How to Fix an Error on Your Credit Report

According to CBS News, approximately 80% of credit reports contain errors.  These errors range from minor, such as a misspelling of your name, to an error on your address, to serious such as the same mortgage appearing twice on the report or a loan showing that it is still open when it in fact has been paid off.  These latter examples can be enough to deny you future credit, especially if your debt to income ratio is perceived to be too high thanks to the error.  I myself found an error on my credit report — a student loan I paid off over 12 years ago still shows as being current.

How do these errors occur?  Some may be simple typographical errors, while others occur when a loan is sold to another institution.  Regardless of how the errors occur, it is important that you find them and correct them so that your credit report reflects your true credit history.

What is a credit report?

Before we go ont o fixing an error it’s important to understand what a credit report is versus a credit score (a lot of people confuse these).  A Credit Report is a snapshot of your credit history.  It shows the accounts you have open and how it’s been used and paid (as well as some personal information).  A Credit Score is a metric created by credit bureaus to give lenders and such an easier way to evaluate how credit-worthy you are, showing how much a credit company should trust you paying them back (the higher the score the better).  This is based on your credit report.

Steps to Fix an Error on Your Credit Report

Order a free credit report.

fix eror on credit report

It’s important to know how to fix an error on a credit report.

Everyone is entitled to a free credit report from each of the three credit bureaus, Experian, Equifax, and TransUnion at Annual Credit Report.  Request a free credit report from the credit bureau of your choice; then four months later, request your credit report from a different credit bureau, and finally, four months after that, request a credit report from the last credit bureau.  (I suggest staggering them like this so you can do double duty—you can not only look at the reports for errors, but you can also keep tabs on your credit to make sure you have not become a victim of credit theft in the four months since you pulled the last report.)

Check the report carefully for errors.

Remember, 4 out of 5 credit reports contain errors, so yours likely does.  Go over the report carefully looking for both typographical errors and loans that appear outstanding even though you know they are paid off or incorrect loan or credit amounts.

Send a certified letter to the offending agency.

In this letter, specifically state all of the errors that you found and what the corrections should be.  You should also include a copy of your credit report with the incorrect information circled and documentation proving that what you argue the credit report should say is legitimate.  For instance, if you have a student loan that shows as outstanding, include a copy of your documentation that shows it is paid off.  Also make sure to include your full name and mailing address.

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After you send this off, the agency has 30 days to fix the error.  Sending certified is important because you have documentation of the exact day your request was received and by whom.  If the credit bureau decides that there was an error, they should send you a new credit report and also contact the other two credit bureaus regarding the error.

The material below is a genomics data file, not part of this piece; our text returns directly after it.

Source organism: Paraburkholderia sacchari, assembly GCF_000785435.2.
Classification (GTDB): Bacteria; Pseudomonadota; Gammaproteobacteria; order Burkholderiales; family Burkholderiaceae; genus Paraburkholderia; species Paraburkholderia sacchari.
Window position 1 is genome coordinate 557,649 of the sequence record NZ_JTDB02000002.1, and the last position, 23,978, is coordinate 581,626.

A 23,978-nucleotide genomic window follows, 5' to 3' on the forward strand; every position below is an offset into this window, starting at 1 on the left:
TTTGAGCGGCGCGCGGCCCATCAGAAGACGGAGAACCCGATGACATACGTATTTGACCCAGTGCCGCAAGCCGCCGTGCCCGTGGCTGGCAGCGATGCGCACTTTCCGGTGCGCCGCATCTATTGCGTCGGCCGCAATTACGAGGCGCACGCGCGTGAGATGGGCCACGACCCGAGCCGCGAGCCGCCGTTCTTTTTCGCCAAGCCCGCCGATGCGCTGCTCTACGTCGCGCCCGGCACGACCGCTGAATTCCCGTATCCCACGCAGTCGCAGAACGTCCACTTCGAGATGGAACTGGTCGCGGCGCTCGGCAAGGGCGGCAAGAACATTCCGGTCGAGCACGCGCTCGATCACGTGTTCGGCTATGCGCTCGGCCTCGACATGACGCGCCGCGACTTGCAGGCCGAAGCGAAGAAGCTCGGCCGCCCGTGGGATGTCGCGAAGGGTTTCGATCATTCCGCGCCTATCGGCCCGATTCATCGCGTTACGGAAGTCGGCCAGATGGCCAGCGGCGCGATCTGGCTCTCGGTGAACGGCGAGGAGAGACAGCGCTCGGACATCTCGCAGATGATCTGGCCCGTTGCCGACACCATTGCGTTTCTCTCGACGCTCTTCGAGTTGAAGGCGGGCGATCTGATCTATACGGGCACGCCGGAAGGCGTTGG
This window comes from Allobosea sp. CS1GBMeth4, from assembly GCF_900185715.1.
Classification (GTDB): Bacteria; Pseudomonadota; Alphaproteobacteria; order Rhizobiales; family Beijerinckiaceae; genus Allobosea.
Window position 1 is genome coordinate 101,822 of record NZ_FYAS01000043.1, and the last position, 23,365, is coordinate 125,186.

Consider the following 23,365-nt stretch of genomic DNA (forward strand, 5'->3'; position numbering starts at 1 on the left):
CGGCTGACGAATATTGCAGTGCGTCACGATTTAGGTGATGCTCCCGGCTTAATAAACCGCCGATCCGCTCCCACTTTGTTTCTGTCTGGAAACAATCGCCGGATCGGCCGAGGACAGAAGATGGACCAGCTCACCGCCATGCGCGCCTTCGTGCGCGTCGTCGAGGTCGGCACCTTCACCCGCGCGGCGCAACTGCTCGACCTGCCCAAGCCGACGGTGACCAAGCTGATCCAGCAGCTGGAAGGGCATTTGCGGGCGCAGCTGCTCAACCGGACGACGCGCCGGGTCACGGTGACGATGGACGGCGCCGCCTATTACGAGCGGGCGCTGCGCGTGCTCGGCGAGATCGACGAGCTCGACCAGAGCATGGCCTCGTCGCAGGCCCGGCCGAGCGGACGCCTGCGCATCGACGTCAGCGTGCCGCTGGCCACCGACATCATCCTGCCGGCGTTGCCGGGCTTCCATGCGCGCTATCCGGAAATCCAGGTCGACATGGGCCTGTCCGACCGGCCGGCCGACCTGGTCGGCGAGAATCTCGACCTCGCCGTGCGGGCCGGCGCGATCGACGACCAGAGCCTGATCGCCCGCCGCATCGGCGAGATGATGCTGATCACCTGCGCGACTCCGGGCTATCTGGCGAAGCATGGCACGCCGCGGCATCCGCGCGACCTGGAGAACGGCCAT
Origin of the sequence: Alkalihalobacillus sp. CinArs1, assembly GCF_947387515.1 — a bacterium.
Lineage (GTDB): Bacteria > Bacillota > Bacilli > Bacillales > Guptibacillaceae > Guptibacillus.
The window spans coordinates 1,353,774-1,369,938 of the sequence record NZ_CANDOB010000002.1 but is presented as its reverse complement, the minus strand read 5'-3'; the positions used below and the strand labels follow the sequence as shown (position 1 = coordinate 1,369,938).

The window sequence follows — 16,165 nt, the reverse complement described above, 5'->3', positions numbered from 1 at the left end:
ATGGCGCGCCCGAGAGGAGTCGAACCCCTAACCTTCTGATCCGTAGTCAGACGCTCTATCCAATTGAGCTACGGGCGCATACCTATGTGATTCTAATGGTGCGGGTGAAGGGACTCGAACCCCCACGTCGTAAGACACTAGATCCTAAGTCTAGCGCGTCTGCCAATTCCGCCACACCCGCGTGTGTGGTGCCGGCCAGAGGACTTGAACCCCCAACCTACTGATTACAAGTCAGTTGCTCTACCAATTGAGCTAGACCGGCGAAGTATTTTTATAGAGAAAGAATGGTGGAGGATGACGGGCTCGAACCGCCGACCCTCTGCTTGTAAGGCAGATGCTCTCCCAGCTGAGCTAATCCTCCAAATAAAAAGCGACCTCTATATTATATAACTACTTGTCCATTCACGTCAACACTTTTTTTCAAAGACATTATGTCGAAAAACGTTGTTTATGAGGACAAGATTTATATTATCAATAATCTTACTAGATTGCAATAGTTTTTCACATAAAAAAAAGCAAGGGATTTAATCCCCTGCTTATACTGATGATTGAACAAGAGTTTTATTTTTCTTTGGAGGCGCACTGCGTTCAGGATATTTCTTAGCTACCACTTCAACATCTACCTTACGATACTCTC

Send a letter to the offending company.

In addition to the offending agency, make sure to also send a letter to the company whose account is in error.  Again, clearly explain what the error is and what the correction should be and include documentation to show that you are correct.

There is some paperwork to go through to correct your credit report, but it is well worth your time and effort.  Some errors can lead to a higher interest rate for loans you are currently applying for (which can cost you thousands), and some errors may lower your credit score and lead to rejection when applying for a mortgage or other important loans.  Unfortunately, even after you have corrected your credit report, you will have to be vigilant as more errors may appear.

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Published or updated April 14, 2013.

Comments

  1. Track Your Bucks says:

    While I agree that you should use “snail mail” in the form of certified letters to the credit bureaus and collection companies – in some cases, this may not be necessary. I have had errors removed using the online “dispute” tools that the three major credit bureaus provide. Try disputing online first – it can save time and money.

    • Glen Craig says:

      If you can speed up the process with online submission then you should definitely try that. But I wouldn’t count on it and I would still follow up with a certified letter. Your credit report, and resulting credit score, is too important to leave to an online form.

      Thanks for letting the readers know about submitting error reports online!

  2. Keeping a close eye on your credit report is a smart move. I never thought about staggering my reports. I may look into that when I can look at my report next year. Thanks for the tip.

  3. Good post. @ 20′s finance. It is good to stagger the credit reports every 3 or 4 months

  4. I wonder if it isn’t time for a lawsuit charging libel against the credit agencies, when they have not vetted the information that is put into my credit report.

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